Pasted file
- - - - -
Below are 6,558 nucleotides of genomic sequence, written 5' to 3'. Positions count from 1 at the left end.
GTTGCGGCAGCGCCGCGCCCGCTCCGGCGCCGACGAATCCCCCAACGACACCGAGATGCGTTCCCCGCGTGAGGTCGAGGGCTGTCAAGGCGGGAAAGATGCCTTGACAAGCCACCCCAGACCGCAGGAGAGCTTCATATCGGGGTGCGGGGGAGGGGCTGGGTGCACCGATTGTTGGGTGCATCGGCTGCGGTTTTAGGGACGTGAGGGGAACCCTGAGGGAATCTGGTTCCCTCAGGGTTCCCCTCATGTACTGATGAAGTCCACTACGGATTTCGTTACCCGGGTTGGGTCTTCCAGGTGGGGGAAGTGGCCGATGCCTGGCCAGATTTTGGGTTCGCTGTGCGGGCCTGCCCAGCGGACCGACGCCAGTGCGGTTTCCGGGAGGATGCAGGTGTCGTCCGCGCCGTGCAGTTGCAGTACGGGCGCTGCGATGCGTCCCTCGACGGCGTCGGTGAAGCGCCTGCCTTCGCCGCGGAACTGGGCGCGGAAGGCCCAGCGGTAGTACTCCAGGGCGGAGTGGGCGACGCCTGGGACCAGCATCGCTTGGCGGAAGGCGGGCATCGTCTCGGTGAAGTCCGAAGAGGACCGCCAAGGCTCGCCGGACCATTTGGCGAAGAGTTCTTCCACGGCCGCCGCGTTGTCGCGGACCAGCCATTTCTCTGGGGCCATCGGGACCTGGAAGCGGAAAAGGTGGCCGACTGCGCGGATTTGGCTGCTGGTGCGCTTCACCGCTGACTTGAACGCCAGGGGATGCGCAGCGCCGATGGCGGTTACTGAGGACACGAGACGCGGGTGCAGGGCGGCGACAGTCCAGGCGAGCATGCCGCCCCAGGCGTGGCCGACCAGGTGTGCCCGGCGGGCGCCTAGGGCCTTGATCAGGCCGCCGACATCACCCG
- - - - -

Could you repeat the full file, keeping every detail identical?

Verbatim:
Below are 6,558 nucleotides of genomic sequence, written 5' to 3'. Positions count from 1 at the left end.
GTTGCGGCAGCGCCGCGCCCGCTCCGGCGCCGACGAATCCCCCAACGACACCGAGATGCGTTCCCCGCGTGAGGTCGAGGGCTGTCAAGGCGGGAAAGATGCCTTGACAAGCCACCCCAGACCGCAGGAGAGCTTCATATCGGGGTGCGGGGGAGGGGCTGGGTGCACCGATTGTTGGGTGCATCGGCTGCGGTTTTAGGGACGTGAGGGGAACCCTGAGGGAATCTGGTTCCCTCAGGGTTCCCCTCATGTACTGATGAAGTCCACTACGGATTTCGTTACCCGGGTTGGGTCTTCCAGGTGGGGGAAGTGGCCGATGCCTGGCCAGATTTTGGGTTCGCTGTGCGGGCCTGCCCAGCGGACCGACGCCAGTGCGGTTTCCGGGAGGATGCAGGTGTCGTCCGCGCCGTGCAGTTGCAGTACGGGCGCTGCGATGCGTCCCTCGACGGCGTCGGTGAAGCGCCTGCCTTCGCCGCGGAACTGGGCGCGGAAGGCCCAGCGGTAGTACTCCAGGGCGGAGTGGGCGACGCCTGGGACCAGCATCGCTTGGCGGAAGGCGGGCATCGTCTCGGTGAAGTCCGAAGAGGACCGCCAAGGCTCGCCGGACCATTTGGCGAAGAGTTCTTCCACGGCCGCCGCGTTGTCGCGGACCAGCCATTTCTCTGGGGCCATCGGGACCTGGAAGCGGAAAAGGTGGCCGACTGCGCGGATTTGGCTGCTGGTGCGCTTCACCGCTGACTTGAACGCCAGGGGATGCGCAGCGCCGATGGCGGTTACTGAGGACACGAGACGCGGGTGCAGGGCGGCGACAGTCCAGGCGAGCATGCCGCCCCAGGCGTGGCCGACCAGGTGTGCCCGGCGGGCGCCTAGGGCCTTGATCAGGCCGCCGACATCACCCG